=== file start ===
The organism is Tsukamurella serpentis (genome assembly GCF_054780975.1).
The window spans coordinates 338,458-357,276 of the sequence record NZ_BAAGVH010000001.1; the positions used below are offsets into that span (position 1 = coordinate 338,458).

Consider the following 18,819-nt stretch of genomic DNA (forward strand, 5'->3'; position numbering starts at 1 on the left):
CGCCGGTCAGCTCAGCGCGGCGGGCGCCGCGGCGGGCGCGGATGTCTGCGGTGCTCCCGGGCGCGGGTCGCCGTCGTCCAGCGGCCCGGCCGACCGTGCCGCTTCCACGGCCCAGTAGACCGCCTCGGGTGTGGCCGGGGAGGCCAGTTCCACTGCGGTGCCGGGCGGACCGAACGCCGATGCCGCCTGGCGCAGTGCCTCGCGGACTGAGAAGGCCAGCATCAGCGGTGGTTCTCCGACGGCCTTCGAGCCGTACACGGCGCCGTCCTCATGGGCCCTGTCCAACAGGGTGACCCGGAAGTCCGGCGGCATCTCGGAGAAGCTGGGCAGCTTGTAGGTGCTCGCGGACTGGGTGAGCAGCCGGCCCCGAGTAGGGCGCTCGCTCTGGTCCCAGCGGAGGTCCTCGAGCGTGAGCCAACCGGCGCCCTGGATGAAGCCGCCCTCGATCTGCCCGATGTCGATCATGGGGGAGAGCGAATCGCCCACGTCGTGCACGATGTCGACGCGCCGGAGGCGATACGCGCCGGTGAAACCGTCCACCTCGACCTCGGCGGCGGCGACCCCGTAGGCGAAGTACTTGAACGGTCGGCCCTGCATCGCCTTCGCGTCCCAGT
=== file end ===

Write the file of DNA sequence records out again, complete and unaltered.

The organism is Tsukamurella serpentis (genome assembly GCF_054780975.1).
The window spans coordinates 338,458-357,276 of the sequence record NZ_BAAGVH010000001.1; the positions used below are offsets into that span (position 1 = coordinate 338,458).

Consider the following 18,819-nt stretch of genomic DNA (forward strand, 5'->3'; position numbering starts at 1 on the left):
CGCCGGTCAGCTCAGCGCGGCGGGCGCCGCGGCGGGCGCGGATGTCTGCGGTGCTCCCGGGCGCGGGTCGCCGTCGTCCAGCGGCCCGGCCGACCGTGCCGCTTCCACGGCCCAGTAGACCGCCTCGGGTGTGGCCGGGGAGGCCAGTTCCACTGCGGTGCCGGGCGGACCGAACGCCGATGCCGCCTGGCGCAGTGCCTCGCGGACTGAGAAGGCCAGCATCAGCGGTGGTTCTCCGACGGCCTTCGAGCCGTACACGGCGCCGTCCTCATGGGCCCTGTCCAACAGGGTGACCCGGAAGTCCGGCGGCATCTCGGAGAAGCTGGGCAGCTTGTAGGTGCTCGCGGACTGGGTGAGCAGCCGGCCCCGAGTAGGGCGCTCGCTCTGGTCCCAGCGGAGGTCCTCGAGCGTGAGCCAACCGGCGCCCTGGATGAAGCCGCCCTCGATCTGCCCGATGTCGATCATGGGGGAGAGCGAATCGCCCACGTCGTGCACGATGTCGACGCGCCGGAGGCGATACGCGCCGGTGAAACCGTCCACCTCGACCTCGGCGGCGGCGACCCCGTAGGCGAAGTACTTGAACGGTCGGCCCTGCATCGCCTTCGCGTCCCAGT